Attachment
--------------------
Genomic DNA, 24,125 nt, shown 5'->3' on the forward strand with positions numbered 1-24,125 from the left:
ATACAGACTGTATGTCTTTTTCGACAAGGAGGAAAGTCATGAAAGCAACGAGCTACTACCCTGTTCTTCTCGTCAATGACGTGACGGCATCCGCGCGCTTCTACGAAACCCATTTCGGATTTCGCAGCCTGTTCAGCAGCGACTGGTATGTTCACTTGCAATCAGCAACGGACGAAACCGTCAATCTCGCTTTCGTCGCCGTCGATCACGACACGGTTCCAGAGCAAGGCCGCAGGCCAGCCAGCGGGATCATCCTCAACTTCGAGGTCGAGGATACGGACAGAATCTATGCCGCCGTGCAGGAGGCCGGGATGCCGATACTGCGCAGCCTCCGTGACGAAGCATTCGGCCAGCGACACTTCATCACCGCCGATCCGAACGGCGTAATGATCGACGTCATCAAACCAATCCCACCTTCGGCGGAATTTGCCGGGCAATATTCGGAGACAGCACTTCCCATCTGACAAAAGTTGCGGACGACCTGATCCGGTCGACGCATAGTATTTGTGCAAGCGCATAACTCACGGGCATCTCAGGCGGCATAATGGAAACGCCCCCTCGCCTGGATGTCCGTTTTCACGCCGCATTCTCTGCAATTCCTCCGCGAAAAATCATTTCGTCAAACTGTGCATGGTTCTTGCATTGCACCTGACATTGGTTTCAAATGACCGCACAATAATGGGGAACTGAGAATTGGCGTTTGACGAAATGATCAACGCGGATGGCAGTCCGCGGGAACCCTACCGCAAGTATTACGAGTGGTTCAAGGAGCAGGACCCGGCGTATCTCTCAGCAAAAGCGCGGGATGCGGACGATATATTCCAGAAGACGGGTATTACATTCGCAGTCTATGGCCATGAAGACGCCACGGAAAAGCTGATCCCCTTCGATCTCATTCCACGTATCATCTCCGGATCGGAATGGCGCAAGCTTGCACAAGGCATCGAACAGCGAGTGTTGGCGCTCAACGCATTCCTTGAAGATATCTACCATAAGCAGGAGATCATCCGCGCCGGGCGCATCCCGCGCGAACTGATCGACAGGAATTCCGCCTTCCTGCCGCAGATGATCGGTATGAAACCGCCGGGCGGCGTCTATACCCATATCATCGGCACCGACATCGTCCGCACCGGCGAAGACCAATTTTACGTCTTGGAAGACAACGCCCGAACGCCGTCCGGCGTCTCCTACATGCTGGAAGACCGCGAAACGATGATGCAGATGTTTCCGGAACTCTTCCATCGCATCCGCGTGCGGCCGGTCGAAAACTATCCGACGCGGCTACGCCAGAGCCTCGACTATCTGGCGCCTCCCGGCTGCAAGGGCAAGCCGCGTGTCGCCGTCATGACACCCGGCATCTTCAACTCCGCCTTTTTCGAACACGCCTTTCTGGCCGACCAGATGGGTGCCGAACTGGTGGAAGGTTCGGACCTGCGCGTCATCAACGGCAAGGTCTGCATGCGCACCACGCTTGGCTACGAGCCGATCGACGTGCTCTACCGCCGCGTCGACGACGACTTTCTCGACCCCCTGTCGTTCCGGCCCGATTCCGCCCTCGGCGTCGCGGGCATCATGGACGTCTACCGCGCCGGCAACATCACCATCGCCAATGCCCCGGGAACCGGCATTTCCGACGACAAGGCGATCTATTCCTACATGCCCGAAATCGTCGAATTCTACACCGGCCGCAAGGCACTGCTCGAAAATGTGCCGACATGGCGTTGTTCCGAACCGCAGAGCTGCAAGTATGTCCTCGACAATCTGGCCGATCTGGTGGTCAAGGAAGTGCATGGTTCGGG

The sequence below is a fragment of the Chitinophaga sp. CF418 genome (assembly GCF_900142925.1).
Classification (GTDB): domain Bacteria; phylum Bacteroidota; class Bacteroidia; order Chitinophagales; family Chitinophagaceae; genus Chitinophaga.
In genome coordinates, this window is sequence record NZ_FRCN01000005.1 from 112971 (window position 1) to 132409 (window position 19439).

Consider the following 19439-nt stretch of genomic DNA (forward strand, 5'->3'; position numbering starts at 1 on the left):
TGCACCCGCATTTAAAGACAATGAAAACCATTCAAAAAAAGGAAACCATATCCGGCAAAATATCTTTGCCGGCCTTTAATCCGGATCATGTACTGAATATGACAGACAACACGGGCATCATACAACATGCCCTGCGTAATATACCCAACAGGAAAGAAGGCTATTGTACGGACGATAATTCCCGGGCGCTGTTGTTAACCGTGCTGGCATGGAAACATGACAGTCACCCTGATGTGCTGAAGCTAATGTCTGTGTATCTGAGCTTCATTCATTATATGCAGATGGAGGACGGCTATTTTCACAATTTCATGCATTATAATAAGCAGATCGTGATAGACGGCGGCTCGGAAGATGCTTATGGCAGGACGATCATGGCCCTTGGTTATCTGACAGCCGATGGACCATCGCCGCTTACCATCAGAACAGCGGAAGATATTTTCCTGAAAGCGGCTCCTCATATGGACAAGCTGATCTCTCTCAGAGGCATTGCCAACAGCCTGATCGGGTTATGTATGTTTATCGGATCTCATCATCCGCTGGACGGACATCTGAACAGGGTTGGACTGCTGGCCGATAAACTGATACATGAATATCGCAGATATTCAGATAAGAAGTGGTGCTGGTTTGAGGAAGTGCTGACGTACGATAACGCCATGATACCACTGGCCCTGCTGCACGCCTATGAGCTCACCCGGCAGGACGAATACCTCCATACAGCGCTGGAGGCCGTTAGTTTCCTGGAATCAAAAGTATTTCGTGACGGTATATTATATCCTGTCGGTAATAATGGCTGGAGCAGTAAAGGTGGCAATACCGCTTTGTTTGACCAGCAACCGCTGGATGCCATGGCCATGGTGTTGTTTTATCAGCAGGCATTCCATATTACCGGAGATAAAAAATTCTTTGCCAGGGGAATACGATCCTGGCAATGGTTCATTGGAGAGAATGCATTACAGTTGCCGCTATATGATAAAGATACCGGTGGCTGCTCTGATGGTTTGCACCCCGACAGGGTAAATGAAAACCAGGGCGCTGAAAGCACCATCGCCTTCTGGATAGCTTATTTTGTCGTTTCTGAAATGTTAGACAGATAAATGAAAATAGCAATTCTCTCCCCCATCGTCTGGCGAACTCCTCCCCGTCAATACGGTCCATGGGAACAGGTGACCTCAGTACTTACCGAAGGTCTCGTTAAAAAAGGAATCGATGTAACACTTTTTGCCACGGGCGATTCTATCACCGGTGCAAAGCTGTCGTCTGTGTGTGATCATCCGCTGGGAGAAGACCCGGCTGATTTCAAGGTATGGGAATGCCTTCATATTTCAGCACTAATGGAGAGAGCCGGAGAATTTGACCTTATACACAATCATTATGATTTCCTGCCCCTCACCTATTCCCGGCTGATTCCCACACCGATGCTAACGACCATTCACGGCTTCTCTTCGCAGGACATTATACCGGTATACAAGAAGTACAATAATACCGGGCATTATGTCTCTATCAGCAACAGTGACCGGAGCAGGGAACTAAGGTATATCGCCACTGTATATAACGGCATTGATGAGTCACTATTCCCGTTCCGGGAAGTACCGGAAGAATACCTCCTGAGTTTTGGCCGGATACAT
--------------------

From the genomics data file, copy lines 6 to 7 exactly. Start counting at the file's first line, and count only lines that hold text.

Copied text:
Consider the following 19439-nt stretch of genomic DNA (forward strand, 5'->3'; position numbering starts at 1 on the left):
TGCACCCGCATTTAAAGACAATGAAAACCATTCAAAAAAAGGAAACCATATCCGGCAAAATATCTTTGCCGGCCTTTAATCCGGATCATGTACTGAATATGACAGACAACACGGGCATCATACAACATGCCCTGCGTAATATACCCAACAGGAAAGAAGGCTATTGTACGGACGATAATTCCCGGGCGCTGTTGTTAACCGTGCTGGCATGGAAACATGACAGTCACCCTGATGTGCTGAAGCTAATGTCTGTGTATCTGAGCTTCATTCATTATATGCAGATGGAGGACGGCTATTTTCACAATTTCATGCATTATAATAAGCAGATCGTGATAGACGGCGGCTCGGAAGATGCTTATGGCAGGACGATCATGGCCCTTGGTTATCTGACAGCCGATGGACCATCGCCGCTTACCATCAGAACAGCGGAAGATATTTTCCTGAAAGCGGCTCCTCATATGGACAAGCTGATCTCTCTCAGAGGCATTGCCAACAGCCTGATCGGGTTATGTATGTTTATCGGATCTCATCATCCGCTGGACGGACATCTGAACAGGGTTGGACTGCTGGCCGATAAACTGATACATGAATATCGCAGATATTCAGATAAGAAGTGGTGCTGGTTTGAGGAAGTGCTGACGTACGATAACGCCATGATACCACTGGCCCTGCTGCACGCCTATGAGCTCACCCGGCAGGACGAATACCTCCATACAGCGCTGGAGGCCGTTAGTTTCCTGGAATCAAAAGTATTTCGTGACGGTATATTATATCCTGTCGGTAATAATGGCTGGAGCAGTAAAGGTGGCAATACCGCTTTGTTTGACCAGCAACCGCTGGATGCCATGGCCATGGTGTTGTTTTATCAGCAGGCATTCCATATTACCGGAGATAAAAAATTCTTTGCCAGGGGAATACGATCCTGGCAATGGTTCATTGGAGAGAATGCATTACAGTTGCCGCTATATGATAAAGATACCGGTGGCTGCTCTGATGGTTTGCACCCCGACAGGGTAAATGAAAACCAGGGCGCTGAAAGCACCATCGCCTTCTGGATAGCTTATTTTGTCGTTTCTGAAATGTTAGACAGATAAATGAAAATAGCAATTCTCTCCCCCATCGTCTGGCGAACTCCTCCCCGTCAATACGGTCCATGGGAACAGGTGACCTCAGTACTTACCGAAGGTCTCGTTAAAAAAGGAATCGATGTAACACTTTTTGCCACGGGCGATTCTATCACCGGTGCAAAGCTGTCGTCTGTGTGTGATCATCCGCTGGGAGAAGACCCGGCTGATTTCAAGGTATGGGAATGCCTTCATATTTCAGCACTAATGGAGAGAGCCGGAGAATTTGACCTTATACACAATCATTATGATTTCCTGCCCCTCACCTATTCCCGGCTGATTCCCACACCGATGCTAACGACCATTCACGGCTTCTCTTCGCAGGACATTATACCGGTATACAAGAAGTACAATAATACCGGGCATTATGTCTCTATCAGCAACAGTGACCGGAGCAGGGAACTAAGGTATATCGCCACTGTATATAACGGCATTGATGAGTCACTATTCCCGTTCCGGGAAGTACCGGAAGAATACCTCCTGAGTTTTGGCCGGATACAT